Sjögren syndrome (SS) may be a marker of more aggressive joint disease in patients with rheumatoid arthritis (RA). In findings, published online in Clinical Rheumatology, researchers reported that patients with RA and SS had a higher disease burden than those with RA alone; a higher prevalence of SS was observed as RA disease duration increased.
The study included patients aged 18 years and older with rheumatologist-diagnosed RA enrolled in the Corrona RA registry between April 22, 2010 and February 28, 2018. Study outcomes included unadjusted prevalence of SS in patients with RA, prevalence of SS by RA disease duration, and baseline characteristics in patients with RA by SS status.
Of the 24,528 eligible patients, 32.1% of patients had a diagnosis of RA and SS (n=7870).
The prevalence of RA with SS was 30%, which is higher than that previously reported in the United States (10.3%), according to researchers. The SS rate increased with RA disease duration from 14.4% in patients (disease duration of 0 to 1 years) to 38.8% (disease duration >10 years). Comparisons of baseline characteristics of patients with RA with SS and those with RA only, showed that patients were older (62.5 vs 59.2 years), more likely to be female (84.4% vs 73.8%), and had longer disease duration (13.6 vs 9.5 years). Additionally, RA with SS was associated with seropositivity; erosive RA; more health-related difficulties such as pain and anxiety; and a higher incidence of comorbidities (hypertension, cardiovascular disease, malignancies, and serious infections).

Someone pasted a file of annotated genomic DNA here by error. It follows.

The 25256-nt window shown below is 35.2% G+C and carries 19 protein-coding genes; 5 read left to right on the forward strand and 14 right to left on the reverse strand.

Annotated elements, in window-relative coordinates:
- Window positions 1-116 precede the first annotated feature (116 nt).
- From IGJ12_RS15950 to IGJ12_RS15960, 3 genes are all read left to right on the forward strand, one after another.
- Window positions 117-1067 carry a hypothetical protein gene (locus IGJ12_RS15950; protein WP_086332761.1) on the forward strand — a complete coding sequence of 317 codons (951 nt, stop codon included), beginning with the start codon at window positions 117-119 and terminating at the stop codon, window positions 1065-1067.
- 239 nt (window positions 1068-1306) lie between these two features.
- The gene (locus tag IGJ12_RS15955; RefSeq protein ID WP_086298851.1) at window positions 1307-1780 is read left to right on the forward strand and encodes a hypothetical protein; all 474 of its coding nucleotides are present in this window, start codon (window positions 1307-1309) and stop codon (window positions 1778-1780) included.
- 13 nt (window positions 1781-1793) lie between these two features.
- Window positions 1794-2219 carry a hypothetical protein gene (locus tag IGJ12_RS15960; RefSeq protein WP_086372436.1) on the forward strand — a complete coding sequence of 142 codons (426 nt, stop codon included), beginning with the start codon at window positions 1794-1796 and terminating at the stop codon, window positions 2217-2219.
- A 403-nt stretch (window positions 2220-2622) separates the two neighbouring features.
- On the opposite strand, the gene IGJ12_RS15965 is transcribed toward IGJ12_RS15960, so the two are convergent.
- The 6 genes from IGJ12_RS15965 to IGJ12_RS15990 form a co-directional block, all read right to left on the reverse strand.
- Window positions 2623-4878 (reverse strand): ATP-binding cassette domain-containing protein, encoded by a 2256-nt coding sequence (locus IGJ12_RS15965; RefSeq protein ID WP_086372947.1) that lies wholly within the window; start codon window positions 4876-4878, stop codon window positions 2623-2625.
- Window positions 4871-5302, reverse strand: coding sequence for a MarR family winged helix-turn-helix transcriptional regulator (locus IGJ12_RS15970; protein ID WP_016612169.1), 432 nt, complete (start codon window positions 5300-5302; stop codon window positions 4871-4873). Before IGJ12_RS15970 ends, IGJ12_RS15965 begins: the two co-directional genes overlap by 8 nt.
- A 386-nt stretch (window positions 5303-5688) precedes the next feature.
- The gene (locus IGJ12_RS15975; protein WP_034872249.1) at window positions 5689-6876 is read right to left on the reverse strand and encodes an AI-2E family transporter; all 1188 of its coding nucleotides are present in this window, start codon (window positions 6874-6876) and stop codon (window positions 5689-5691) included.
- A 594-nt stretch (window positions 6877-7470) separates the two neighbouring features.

“Identifying specific characteristics of patients with RA with SS may help clinicians to better understand this patient population and the extra-articular manifestations of RA,” concluded the researchers. “Additional studies are warranted to further understand the full burden of SS in patients with RA and its impact on clinical and patient-reported outcomes.” —Eileen Koutnik-Fotopoulos
Harrold LR, Shan Y, Rebello S, et al. Prevalence of Sjögren’s syndrome associated with rheumatoid arthritis in the USA: an observational study from the Corrona registry [published online March 4, 2020]. Clin Rheumatol. doi:10.1007/s10067-020-05004-8